KPN introduces three screens
KPN announced a three screens service to their IPTV customer base.
The free service enables their IPTV subscribers to watch television on their PCs and iPads via their home WiFi.
The service is not made available via 3G or beyond the home’s WiFi due to mobile network capacity limitations and content licensing restrictions. The features for iPad and PCs are different. The iPad allows you to pause and on the PC you can rent VOD titles.
A new Era | Web 3.0 | premium television | next-gen CDNs
Web 3.0: premium television
1st generation Internet
1993-1999: Web 1.0. The first decade of the Internet was all about pioneering. We had dial-up internet, with slow and unreliable connections. We pioneered live streaming in 1994. The potential audience of the web was small. There was no business in content services. Video was a challenge. The first Global CDNs emerged, focussing on web delivery, using caching and DNS technologies. Internet was a technical revolution.
Time Warner Cable to launch live TV streaming app for iPad
Time Warner Cable is opening up their walled garden cable tv service to other devices, starting with the iPad. The service will still be locked to the consumers’ home.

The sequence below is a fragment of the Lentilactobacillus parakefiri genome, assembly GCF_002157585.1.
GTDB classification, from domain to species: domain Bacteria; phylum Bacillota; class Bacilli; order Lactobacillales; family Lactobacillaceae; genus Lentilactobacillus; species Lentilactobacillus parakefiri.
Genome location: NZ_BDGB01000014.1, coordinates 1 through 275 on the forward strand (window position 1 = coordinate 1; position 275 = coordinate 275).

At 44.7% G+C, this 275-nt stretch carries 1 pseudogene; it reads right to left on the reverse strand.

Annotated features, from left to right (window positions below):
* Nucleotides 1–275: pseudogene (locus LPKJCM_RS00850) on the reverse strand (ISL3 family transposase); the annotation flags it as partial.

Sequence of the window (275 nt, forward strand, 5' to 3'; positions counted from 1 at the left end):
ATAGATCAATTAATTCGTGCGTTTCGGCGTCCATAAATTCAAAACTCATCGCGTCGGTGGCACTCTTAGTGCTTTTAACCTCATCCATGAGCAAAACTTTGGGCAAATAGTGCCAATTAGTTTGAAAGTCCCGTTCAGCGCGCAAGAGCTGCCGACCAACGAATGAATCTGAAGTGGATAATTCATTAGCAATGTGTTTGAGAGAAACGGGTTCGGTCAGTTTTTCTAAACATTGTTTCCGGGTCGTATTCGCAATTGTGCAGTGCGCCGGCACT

Their iPad app will be a free to download and will only work for people who subscribe to both video and Internet services from TWC. The service only works when the iPad is connected to the company’s cable modem via a Wi-Fi router. I bet people will find their way around this.
This is a nice first step. But eventually subscribers will want to be able to consume the content beyond their home area. Subscribers will want more choice and open access to content services beyond those channels and titles contracted by TWC. But still with the QoS that traditional digital cable can offer.
EU telcos telling Apple, Google to pay up
As predicted in our Telco CDN strategies white paper, telcos are feeling more and more pressure from online content services.
In our Telco CDN strategies white paper (25 pages, free, request it from your business email address) we describe the threats and opportunities and how CDN technology can help both content providers and network operators work together instead of fight. Both parties need each other!
Comcast vs Level3
Level3 took over the Netflix deal from Akamai. By undercutting Akamai’s pricing. That’s how they get their business, they buy market share purely on price. They have been offering CDN services at price points so low (isn’t price dumping illegal?) that there has to be a catch. And there is. Access providers are paying the bill.
I’ve been writing about this topic in general before, and it is my opinion that Level3 is falsely stating net neutrality abuse and is itself the cause of the problem with Comcast. Comcast wrote this to the FCC (which is the Goverment Communication agency in the USA).
Let’s go back to the basic principles of the Internet: